For Marcus Mitchell, who goes by the nickname Moon, the class taught him how to balance the multiple roles street outreach workers juggle as violence interventionists, social service providers, confidantes, neighbors, and street-level investigators.
“At first my street outreach work was mainly about violence, dealing with the violence, stopping the violence, and creating the peace,” Mitchell said. “Now my street outreach work has been about the violence, but also staying healthy, feeding the community, helping the community, getting them masks, sanitation, and then also schooling the young brothers dealing with the police.”
Like Modeliste, Mitchell said learning how to interact with the police was helpful. Chicago Police often patrol the same “hot spot” areas that street outreach workers canvass.
“We came from the street,” he said. “We instantly shun dealing with the police, so we have to understand that it’s a professional responsibility we have.” Mitchell works as an outreach worker with the Institute for Nonviolence Chicago in West Garfield Park on the West Side.
The pandemic forced the academy to move its classes online in April. For outreach workers, the moment was particularly challenging: In Chicago, the coronavirus has disproportionately devastated the same Black and Latinx communities affected by gun violence.
“They were fighting the virus, they were fighting the violence each and every day,” said Vanessa Perry DeReef, the academy’s lead instructor and director. “My hat’s off to them, because they have extreme resilience.”
Even on video, DeReef has a commanding presence. Whenever a student shared a profound or personal thought, she would lead a fiery count to three, ending with an echoing “BOOM!” that the entire class would say in unison. It became the cohort’s rallying cry. “[The BOOM] was just about modeling, in real time, how you adapt when the environment forces you to,” she said.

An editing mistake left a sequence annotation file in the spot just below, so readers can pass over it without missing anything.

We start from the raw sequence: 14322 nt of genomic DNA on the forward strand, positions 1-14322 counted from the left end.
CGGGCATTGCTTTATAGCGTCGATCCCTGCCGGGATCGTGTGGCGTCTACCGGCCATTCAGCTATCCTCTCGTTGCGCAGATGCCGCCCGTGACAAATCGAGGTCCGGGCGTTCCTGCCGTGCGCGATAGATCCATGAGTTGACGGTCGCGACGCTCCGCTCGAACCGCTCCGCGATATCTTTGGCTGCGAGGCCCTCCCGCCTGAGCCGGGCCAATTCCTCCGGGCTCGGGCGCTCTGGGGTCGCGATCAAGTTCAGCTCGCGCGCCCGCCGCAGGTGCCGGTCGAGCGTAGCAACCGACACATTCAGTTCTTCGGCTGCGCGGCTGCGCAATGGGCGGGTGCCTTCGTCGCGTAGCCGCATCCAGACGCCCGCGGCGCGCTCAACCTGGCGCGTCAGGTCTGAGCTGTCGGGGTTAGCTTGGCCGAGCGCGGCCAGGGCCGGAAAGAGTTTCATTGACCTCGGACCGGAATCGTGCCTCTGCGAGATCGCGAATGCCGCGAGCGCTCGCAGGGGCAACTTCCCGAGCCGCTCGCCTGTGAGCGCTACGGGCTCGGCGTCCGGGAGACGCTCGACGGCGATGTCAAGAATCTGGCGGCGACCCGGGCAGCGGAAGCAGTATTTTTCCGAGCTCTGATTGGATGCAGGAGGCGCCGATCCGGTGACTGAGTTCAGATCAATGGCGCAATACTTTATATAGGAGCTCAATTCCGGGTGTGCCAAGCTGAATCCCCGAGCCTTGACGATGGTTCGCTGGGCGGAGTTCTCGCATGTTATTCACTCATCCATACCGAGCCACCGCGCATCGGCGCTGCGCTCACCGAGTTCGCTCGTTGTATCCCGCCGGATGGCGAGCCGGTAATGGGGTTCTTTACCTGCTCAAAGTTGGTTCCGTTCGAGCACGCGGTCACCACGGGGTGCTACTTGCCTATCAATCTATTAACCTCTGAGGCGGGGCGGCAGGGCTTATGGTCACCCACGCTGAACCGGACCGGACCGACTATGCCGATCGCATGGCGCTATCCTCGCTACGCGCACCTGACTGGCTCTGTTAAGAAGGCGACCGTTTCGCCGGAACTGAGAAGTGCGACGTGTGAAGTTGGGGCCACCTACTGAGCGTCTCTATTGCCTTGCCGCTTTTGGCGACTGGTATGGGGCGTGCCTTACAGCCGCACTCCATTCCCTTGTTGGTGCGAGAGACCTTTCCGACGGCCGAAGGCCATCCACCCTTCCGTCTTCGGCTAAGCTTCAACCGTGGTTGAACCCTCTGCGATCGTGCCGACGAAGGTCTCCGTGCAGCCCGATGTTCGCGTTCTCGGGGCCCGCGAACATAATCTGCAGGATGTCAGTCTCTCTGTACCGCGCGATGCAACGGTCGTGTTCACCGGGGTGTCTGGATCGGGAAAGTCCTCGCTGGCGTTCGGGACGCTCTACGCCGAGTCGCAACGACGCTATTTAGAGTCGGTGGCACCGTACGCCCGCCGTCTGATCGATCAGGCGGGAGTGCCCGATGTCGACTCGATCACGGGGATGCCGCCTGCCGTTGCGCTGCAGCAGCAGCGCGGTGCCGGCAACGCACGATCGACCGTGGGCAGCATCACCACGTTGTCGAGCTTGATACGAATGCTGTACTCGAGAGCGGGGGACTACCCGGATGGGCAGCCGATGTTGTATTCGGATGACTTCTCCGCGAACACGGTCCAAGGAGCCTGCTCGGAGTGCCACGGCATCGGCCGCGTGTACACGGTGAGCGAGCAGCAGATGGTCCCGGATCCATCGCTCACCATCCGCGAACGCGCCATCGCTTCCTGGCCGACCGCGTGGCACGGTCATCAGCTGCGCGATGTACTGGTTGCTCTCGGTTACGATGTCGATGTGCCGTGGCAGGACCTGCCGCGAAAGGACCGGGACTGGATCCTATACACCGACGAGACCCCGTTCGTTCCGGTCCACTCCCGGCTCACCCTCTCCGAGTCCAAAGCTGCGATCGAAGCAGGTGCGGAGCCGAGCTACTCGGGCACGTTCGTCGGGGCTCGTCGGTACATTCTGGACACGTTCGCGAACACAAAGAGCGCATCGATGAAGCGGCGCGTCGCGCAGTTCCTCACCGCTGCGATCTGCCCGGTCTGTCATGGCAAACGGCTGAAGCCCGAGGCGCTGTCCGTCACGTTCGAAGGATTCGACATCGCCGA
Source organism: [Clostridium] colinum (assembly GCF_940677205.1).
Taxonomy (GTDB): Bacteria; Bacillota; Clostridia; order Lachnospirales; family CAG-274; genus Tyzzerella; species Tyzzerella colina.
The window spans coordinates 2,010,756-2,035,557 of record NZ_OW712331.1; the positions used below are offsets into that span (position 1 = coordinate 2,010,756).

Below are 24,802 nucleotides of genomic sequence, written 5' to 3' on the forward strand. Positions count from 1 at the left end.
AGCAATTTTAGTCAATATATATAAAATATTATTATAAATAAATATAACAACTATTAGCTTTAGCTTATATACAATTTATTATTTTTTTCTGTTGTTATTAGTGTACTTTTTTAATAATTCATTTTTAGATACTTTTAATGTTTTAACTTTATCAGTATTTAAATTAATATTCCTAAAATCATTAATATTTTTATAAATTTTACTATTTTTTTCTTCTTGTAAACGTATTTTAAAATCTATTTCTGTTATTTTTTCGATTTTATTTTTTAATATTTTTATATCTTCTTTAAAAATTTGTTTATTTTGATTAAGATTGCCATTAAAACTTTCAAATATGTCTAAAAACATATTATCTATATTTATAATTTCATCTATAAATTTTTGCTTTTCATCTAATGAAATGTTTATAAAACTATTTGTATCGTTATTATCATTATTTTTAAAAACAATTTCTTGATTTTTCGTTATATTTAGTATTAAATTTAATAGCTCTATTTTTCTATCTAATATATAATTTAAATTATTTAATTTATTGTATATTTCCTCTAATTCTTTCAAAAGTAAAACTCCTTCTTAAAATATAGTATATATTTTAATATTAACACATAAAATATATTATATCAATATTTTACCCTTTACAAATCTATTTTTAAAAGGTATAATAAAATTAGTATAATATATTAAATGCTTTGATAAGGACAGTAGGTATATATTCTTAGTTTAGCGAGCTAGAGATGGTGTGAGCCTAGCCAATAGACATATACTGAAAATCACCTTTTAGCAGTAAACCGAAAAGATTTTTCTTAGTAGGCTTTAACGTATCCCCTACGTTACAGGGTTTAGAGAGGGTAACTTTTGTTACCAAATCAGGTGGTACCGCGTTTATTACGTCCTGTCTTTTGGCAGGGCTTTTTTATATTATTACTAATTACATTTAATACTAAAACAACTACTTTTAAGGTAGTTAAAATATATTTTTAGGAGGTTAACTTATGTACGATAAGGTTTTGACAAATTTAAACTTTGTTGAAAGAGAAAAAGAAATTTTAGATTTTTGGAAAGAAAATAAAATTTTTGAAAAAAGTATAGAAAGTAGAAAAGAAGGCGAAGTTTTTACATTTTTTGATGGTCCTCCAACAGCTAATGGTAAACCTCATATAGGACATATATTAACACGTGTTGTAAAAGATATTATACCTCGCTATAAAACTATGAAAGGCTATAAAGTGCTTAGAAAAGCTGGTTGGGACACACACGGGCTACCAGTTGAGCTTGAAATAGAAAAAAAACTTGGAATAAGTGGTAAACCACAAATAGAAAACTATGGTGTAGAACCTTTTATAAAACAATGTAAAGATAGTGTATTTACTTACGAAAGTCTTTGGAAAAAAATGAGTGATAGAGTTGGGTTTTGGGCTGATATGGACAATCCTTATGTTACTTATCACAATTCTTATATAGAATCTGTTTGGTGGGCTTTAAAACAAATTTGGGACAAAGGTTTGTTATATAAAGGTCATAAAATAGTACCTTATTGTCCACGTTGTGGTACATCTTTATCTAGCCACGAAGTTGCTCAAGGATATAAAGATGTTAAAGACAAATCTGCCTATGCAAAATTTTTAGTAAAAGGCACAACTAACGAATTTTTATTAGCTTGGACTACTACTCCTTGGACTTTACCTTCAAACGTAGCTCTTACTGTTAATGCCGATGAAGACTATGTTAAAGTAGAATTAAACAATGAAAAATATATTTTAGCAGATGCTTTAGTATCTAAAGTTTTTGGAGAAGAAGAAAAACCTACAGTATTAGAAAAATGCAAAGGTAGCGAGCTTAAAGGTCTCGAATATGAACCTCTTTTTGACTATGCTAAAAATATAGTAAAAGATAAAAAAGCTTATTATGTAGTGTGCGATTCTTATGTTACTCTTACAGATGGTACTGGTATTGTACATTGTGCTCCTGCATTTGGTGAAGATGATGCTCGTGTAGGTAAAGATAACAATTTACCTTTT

The Peace Academy held its last class on the Friday after Memorial Day weekend. The holiday turned out to be the city’s deadliest in five years. By the end of May, Chicago had erupted in protests and riots in the wake of George Floyd’s death by a white police officer. Shootings have continued in the weeks since.
As of late June, there have been more than 1,200 shootings — up nearly 40 percent compared to the same time frame last year — and nearly 300 people have been fatally shot, according to the Chicago Police Department. CPD data does not include police shootings or shootings that occur on highways, which are handled by the Illinois State Police.
Some researchers predicted the potential increase in violence earlier this year, hypothesizing that the pandemic would exasperate the same underlying causes that contribute to the city’s gun violence.
Estrada said he believes the Peace Academy is key to addressing Chicago’s gun violence long-term. “During this moment, I think there’s going to be the temptation as there always is in Chicago, to say it [the academy] was working for three years, but it doesn’t work [now],” he said.
Estrada pointed to the Urban Peace Institute in Los Angeles. “They implemented exactly what we’re doing here; it didn’t take them one or two years, it took them essentially a decade-plus,” he said, “but they stuck with a plan that works.”
As the pandemic continues, Estrada said his team is still working out what will happen in the fall, when the program will welcome a new class of students.
Last week, DeReef ended the ceremony with her signature rallying cry:
“As we continue to build the beloved community, let’s remember that we have a realm of control that we have an impact, but collectively we can make an impact across the City of Chicago.